Sunday, September 8, 2019

Street Art Influenced by Love and Humor












I spotted this on Laughing Squid only yesterday and although it is dated, I still want to share this!

A ragtag band of Berlin street artists decided they have had enough of seeing the hateful swastika graffiti around the German capital – and decided to respond with love and humor.

"We as street artists wanted to send the message: you're abusing graffiti", said Ibo Omari who initiated #Paintback, an empowering campaign that transforms the potent symbol of racist venom into amazing works of street art.

"Graffiti's got nothing to do with racism  it's about bright colors and diverse backgrounds" – kindly check it out here:
The swastika is actually a talisman of good fortune since millennia – but we must also acknowledge that the Nazis had perverted it into a representation of hateful racism. 

In the ancient Indian language of Sanskrit, swastika means "well-being". The ideogram has been used by Hindus, Buddhists and Jains for millennia. 

In fact, the swastika is more European in origin than most people realize. Archaeological finds have long demonstrated that the swastika is a very old device  and ancient examples are by no means limited to India.









A Hindu boy with a shaved head, and a giant vase at a Buddhist temple in Japan. Image credit: Alamy

















Top left: Mosaic swastika in excavated Byzantine church in Shavei Tzion, Israel. Top right: A finding from the cemetery of Ancient Thera, 8th to 7th century BC. Archaeological Museum of Fira in Fira in Santorini, Greece. Images credit: CC BY-SA 3.0. Bottom: The swastika, the Phoenician sun symbol, on the Phoenician Craig-Narget stone in Wigtownshire in south-west Scotland. Image credit: Ancient Origins

It was used by the Ancient Greeks, Celts, and Anglo-Saxons and some of the oldest examples have been found in Eastern Europe, from the Baltic to the Balkans. 

And at the beginning of the 20th Century there was a huge fad for the swastika as a benign good luck hieroglyph

In his book The Swastika: Symbol Beyond Redemption? American graphic design writer Steven Heller shows how it was favored and then adopted in the West as an architectural motif, on advertising and product design. 












Twentieth century fad: Fruit packaging, a Coca-Cola pendant, and a pack of cards, all from the US.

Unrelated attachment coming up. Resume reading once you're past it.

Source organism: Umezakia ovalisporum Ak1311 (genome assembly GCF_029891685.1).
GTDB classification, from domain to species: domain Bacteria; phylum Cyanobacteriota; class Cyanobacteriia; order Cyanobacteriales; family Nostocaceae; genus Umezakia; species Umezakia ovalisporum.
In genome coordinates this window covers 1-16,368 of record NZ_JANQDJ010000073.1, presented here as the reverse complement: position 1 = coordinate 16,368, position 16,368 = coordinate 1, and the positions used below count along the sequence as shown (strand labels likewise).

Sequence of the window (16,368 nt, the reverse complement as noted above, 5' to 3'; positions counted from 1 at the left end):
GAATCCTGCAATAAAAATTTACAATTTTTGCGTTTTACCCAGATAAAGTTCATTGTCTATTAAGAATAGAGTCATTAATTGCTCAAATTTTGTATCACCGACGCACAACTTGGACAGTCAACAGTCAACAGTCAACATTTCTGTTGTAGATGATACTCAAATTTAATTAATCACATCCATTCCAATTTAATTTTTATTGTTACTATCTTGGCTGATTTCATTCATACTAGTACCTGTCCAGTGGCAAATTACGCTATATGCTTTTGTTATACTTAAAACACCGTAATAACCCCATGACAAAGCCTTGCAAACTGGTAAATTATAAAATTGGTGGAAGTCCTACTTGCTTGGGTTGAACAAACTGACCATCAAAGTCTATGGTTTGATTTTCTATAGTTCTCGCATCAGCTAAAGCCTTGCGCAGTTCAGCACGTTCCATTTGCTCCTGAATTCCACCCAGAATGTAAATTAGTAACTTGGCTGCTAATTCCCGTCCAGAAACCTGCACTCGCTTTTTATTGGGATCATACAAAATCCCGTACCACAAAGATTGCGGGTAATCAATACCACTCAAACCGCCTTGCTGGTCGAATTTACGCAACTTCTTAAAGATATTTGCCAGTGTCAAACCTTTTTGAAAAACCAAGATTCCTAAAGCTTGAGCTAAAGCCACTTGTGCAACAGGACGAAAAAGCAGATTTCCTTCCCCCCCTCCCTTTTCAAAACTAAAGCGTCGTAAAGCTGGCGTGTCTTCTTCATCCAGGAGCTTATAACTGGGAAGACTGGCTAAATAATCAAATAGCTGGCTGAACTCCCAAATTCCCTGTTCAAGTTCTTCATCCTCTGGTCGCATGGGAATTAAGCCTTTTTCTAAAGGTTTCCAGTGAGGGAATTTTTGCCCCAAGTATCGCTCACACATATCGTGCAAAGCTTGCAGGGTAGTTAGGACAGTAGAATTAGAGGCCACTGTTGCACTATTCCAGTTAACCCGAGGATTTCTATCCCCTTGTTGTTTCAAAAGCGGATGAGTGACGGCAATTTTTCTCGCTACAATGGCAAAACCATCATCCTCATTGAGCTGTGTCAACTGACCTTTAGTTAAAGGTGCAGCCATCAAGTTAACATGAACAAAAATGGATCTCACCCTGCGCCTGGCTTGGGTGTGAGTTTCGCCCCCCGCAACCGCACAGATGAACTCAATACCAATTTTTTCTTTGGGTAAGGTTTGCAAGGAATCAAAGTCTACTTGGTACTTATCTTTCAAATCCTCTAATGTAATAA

"Coca-Cola used it. Carlsberg used it on their beer bottles. The Boy Scouts adopted it and the Girls' Club of America called their magazine Swastika. They would even send out swastika badges to their young readers as a prize for selling copies of the magazine", he says. 

It was even used by American military units during World War One and it could be seen on RAF planes too as late as 1939. 

Most of these wholesome uses came to a halt in the 1930s when the Nazis rose to power in Germany. 

The Nazi use of the swastika stems from the work of 19th Century German scholars translating old Indian texts, who noticed similarities between their own language and Sanskrit. They concluded that Indians and Germans must have had a shared ancestry and imagined a race of white god-like warriors they called Aryans. 

This idea was seized upon by anti-Semitic nationalist groups who appropriated the swastika as an Aryan insignia to boost a sense of ancient lineage for the Germanic people. 








The black straight-armed hakenkreuz (hooked cross) on the distinctive white circle and red background of the Nazi flag would become the most hated symbol of the 20th Century, inextricably linked to the abominable atrocities and mass killings committed under Adolf Hitler's (right) Third Reich (or otherwise known as Nazi Germany).

Historians estimate the total number of innocents murdered in Europe in the years leading up to 1945 by the Nazis during the Holocaust genocide to be 11 million. The victims encompassed six million Jews and 5 million others comprising gay people, priests, Romani gypsies, people with mental illnesses, people with physical disabilities, communists, trade unionists, Jehovah’s Witnesses, anarchists, Poles and other Slavic peoples, and resistance fighters.

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